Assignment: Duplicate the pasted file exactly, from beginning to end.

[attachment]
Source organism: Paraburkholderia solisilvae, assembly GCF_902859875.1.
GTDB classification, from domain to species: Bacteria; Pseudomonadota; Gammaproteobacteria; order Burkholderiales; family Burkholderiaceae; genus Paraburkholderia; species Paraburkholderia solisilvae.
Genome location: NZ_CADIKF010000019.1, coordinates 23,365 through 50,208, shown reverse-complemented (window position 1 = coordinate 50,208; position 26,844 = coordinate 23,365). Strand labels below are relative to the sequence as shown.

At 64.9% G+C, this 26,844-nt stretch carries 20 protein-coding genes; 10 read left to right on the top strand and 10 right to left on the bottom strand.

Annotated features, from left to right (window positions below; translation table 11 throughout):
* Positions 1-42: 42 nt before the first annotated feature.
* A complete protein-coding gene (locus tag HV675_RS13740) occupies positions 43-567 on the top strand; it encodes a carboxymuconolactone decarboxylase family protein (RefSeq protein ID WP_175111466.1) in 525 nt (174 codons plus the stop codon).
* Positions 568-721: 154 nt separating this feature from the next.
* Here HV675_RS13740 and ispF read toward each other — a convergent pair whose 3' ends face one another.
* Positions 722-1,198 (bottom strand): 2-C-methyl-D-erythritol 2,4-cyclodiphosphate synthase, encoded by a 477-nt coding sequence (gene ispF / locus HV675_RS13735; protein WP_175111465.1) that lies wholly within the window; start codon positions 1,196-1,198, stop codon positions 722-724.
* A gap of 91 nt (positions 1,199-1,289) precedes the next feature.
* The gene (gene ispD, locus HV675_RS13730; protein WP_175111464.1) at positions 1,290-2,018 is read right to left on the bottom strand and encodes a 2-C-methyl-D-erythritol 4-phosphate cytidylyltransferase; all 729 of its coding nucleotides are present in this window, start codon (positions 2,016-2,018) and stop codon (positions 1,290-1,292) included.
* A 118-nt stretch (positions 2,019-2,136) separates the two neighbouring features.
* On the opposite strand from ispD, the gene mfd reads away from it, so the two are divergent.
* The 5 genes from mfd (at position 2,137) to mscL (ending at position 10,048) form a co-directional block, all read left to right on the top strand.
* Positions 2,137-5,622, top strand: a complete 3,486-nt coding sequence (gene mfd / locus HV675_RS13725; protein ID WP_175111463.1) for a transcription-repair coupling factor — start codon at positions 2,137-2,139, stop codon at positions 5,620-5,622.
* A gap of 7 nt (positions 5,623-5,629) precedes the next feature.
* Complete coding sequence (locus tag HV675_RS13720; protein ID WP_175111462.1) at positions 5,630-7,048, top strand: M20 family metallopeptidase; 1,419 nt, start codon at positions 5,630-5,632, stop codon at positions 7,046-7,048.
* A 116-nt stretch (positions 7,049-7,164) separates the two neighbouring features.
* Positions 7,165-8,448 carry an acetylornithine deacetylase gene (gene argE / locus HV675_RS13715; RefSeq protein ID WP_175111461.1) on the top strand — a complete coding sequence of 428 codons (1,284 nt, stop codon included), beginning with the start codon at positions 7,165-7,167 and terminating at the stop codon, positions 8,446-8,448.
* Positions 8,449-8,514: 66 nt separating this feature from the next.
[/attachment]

Source organism: Paraburkholderia solisilvae, assembly GCF_902859875.1.
GTDB classification, from domain to species: Bacteria; Pseudomonadota; Gammaproteobacteria; order Burkholderiales; family Burkholderiaceae; genus Paraburkholderia; species Paraburkholderia solisilvae.
Genome location: NZ_CADIKF010000019.1, coordinates 23,365 through 50,208, shown reverse-complemented (window position 1 = coordinate 50,208; position 26,844 = coordinate 23,365). Strand labels below are relative to the sequence as shown.

At 64.9% G+C, this 26,844-nt stretch carries 20 protein-coding genes; 10 read left to right on the top strand and 10 right to left on the bottom strand.

Annotated features, from left to right (window positions below; translation table 11 throughout):
* Positions 1-42: 42 nt before the first annotated feature.
* A complete protein-coding gene (locus tag HV675_RS13740) occupies positions 43-567 on the top strand; it encodes a carboxymuconolactone decarboxylase family protein (RefSeq protein ID WP_175111466.1) in 525 nt (174 codons plus the stop codon).
* Positions 568-721: 154 nt separating this feature from the next.
* Here HV675_RS13740 and ispF read toward each other — a convergent pair whose 3' ends face one another.
* Positions 722-1,198 (bottom strand): 2-C-methyl-D-erythritol 2,4-cyclodiphosphate synthase, encoded by a 477-nt coding sequence (gene ispF / locus HV675_RS13735; protein WP_175111465.1) that lies wholly within the window; start codon positions 1,196-1,198, stop codon positions 722-724.
* A gap of 91 nt (positions 1,199-1,289) precedes the next feature.
* The gene (gene ispD, locus HV675_RS13730; protein WP_175111464.1) at positions 1,290-2,018 is read right to left on the bottom strand and encodes a 2-C-methyl-D-erythritol 4-phosphate cytidylyltransferase; all 729 of its coding nucleotides are present in this window, start codon (positions 2,016-2,018) and stop codon (positions 1,290-1,292) included.
* A 118-nt stretch (positions 2,019-2,136) separates the two neighbouring features.
* On the opposite strand from ispD, the gene mfd reads away from it, so the two are divergent.
* The 5 genes from mfd (at position 2,137) to mscL (ending at position 10,048) form a co-directional block, all read left to right on the top strand.
* Positions 2,137-5,622, top strand: a complete 3,486-nt coding sequence (gene mfd / locus HV675_RS13725; protein ID WP_175111463.1) for a transcription-repair coupling factor — start codon at positions 2,137-2,139, stop codon at positions 5,620-5,622.
* A gap of 7 nt (positions 5,623-5,629) precedes the next feature.
* Complete coding sequence (locus tag HV675_RS13720; protein ID WP_175111462.1) at positions 5,630-7,048, top strand: M20 family metallopeptidase; 1,419 nt, start codon at positions 5,630-5,632, stop codon at positions 7,046-7,048.
* A 116-nt stretch (positions 7,049-7,164) separates the two neighbouring features.
* Positions 7,165-8,448 carry an acetylornithine deacetylase gene (gene argE / locus HV675_RS13715; RefSeq protein ID WP_175111461.1) on the top strand — a complete coding sequence of 428 codons (1,284 nt, stop codon included), beginning with the start codon at positions 7,165-7,167 and terminating at the stop codon, positions 8,446-8,448.
* Positions 8,449-8,514: 66 nt separating this feature from the next.